The Financial Industry Regulatory Authority issued an alert to investors to look carefully into the potential risks of nonrecourse stock-based loan programs before participating in them.
The warning, issued Thursday, came after recent enforcement actions by FINRA involving stock-based loan programs. Investors should watch for risks tied to stock-based loans, particularly as some of them involve unregistered and unregulated third-party lenders, FINRA said, and can have tax consequences for investors.
The stock-based loans work by allowing investors to pledge stock they have fully paid for in order to obtain a cash loan. That cash can be as much as 90% of the value of the stock. The loan is usually for a set period of time — two to three years — with interest of 10% or more. At the end of that time period, investors can choose to extend the loan or get the stock back.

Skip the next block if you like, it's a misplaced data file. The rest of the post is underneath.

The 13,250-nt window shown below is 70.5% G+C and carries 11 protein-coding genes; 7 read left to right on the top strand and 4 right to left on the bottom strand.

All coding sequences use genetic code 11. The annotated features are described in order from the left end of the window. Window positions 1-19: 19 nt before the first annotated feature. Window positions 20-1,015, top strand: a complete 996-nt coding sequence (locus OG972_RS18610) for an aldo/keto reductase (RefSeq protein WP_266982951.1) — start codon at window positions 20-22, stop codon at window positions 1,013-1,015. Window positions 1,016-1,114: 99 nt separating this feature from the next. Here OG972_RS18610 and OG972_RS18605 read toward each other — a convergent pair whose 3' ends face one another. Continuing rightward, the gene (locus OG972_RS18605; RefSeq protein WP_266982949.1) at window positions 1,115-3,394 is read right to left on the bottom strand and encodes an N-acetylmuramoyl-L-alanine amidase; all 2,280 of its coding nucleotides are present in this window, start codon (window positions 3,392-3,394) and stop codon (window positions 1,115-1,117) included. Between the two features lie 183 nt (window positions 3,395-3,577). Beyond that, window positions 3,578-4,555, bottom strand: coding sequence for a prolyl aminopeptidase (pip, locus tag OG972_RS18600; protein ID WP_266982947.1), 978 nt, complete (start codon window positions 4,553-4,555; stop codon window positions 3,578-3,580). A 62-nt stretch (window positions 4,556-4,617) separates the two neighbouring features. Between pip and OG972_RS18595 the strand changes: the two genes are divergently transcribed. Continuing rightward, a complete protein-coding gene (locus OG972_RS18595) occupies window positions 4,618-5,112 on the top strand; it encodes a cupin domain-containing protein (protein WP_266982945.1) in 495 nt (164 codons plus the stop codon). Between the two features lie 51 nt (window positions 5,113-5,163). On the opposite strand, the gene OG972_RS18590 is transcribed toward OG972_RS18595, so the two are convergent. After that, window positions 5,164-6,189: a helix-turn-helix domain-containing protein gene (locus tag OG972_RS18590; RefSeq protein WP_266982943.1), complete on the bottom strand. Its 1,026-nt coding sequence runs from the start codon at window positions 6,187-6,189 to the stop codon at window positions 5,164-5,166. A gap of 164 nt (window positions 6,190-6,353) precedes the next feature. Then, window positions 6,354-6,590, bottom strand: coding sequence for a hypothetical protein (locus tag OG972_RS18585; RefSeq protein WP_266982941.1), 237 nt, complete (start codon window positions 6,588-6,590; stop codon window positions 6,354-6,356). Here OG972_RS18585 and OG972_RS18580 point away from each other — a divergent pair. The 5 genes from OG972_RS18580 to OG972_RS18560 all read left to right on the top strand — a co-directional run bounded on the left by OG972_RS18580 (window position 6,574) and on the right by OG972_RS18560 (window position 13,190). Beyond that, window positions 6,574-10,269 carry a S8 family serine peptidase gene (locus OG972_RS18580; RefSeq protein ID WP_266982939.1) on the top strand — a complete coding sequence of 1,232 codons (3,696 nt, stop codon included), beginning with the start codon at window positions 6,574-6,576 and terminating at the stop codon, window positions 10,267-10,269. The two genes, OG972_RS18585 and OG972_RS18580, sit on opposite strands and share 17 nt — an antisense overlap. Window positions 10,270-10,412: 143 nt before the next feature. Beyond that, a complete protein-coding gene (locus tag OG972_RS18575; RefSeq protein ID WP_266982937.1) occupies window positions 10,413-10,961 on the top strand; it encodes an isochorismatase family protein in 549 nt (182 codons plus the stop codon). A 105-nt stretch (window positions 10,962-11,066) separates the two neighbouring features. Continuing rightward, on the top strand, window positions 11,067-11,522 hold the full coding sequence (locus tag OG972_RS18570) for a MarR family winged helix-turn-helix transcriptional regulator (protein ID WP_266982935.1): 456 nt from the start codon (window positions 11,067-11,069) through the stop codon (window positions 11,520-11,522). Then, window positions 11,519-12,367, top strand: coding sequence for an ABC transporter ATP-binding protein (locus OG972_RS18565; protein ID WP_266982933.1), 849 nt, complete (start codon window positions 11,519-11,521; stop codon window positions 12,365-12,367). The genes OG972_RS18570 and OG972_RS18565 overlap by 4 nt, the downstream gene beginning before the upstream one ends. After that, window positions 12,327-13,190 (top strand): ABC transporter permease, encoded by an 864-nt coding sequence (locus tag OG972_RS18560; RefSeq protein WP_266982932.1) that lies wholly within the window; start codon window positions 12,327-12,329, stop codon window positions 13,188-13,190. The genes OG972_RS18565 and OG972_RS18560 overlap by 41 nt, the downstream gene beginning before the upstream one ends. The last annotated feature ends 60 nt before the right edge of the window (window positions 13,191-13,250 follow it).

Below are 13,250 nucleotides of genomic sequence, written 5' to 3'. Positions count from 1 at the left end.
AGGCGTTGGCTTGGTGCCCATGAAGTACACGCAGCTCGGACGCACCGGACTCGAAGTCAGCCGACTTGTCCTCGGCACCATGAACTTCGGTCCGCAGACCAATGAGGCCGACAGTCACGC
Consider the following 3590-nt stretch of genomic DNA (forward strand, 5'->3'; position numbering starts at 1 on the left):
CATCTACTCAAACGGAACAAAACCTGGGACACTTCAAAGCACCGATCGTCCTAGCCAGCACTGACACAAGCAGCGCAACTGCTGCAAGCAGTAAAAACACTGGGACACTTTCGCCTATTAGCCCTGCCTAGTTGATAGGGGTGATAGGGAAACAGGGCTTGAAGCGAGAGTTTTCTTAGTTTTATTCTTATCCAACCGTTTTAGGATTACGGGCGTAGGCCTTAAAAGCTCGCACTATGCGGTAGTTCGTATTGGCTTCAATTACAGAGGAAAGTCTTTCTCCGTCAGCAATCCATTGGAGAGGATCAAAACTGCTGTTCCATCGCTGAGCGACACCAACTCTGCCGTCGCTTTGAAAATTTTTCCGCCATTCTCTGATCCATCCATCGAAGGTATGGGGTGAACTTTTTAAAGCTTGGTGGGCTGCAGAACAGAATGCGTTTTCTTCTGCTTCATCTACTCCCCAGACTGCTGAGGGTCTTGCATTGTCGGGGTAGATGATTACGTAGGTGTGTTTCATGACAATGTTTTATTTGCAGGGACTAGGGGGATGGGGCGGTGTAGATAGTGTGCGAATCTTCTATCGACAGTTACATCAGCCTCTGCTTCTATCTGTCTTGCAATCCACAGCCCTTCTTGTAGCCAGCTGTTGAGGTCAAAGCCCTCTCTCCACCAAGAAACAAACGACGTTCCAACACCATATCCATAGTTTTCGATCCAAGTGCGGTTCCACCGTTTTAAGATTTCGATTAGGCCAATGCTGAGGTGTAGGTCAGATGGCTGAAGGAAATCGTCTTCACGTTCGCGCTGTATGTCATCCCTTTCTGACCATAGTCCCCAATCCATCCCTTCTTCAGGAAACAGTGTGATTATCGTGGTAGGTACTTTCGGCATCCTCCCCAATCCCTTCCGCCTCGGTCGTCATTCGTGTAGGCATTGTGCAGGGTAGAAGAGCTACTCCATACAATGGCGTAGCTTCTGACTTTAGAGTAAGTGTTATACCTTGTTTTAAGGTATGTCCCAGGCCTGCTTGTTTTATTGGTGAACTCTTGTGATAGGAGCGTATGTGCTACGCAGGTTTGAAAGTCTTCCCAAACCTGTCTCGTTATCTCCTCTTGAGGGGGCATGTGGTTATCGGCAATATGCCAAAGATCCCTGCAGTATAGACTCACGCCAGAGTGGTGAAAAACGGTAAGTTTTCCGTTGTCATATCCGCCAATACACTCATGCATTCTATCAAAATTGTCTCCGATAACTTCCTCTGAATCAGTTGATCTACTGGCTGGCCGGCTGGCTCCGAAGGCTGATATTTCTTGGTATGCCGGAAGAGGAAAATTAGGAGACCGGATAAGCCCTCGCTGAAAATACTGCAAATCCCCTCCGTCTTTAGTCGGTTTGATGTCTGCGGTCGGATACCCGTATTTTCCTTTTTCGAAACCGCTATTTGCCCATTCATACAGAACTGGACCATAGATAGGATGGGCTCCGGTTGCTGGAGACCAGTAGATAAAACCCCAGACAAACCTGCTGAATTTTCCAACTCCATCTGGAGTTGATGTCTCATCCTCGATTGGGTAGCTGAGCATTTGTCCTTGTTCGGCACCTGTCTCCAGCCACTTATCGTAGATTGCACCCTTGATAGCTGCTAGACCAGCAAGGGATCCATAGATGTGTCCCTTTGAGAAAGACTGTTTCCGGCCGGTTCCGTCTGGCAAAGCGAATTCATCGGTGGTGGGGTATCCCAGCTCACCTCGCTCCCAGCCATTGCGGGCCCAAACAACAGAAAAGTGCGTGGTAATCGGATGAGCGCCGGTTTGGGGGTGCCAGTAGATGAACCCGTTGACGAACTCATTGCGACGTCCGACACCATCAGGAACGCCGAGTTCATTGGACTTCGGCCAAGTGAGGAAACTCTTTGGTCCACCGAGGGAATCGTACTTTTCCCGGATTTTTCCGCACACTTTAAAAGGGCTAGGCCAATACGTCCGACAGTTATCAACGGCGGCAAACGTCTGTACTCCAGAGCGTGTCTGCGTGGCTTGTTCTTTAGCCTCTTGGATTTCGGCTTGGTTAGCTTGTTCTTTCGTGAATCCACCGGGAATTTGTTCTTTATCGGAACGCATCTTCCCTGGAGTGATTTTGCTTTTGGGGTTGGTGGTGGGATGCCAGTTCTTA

But investors should make sure they are aware of the risks and potential tax fees tied to those investments, FINRA said. Often the loans involve third-party lenders that are unregistered and unregulated. The investor might also have to pay taxes on a transfer of the stock, which could also require them to pay capital gains taxes with the loan or sale of the stock.
"Investors who want to tap into the value of their portfolio through a stock loan program should realize that these programs involve significant risk and cost, and may result in unintended tax consequences," said John Gannon, FINRA's senior vice president of investor education.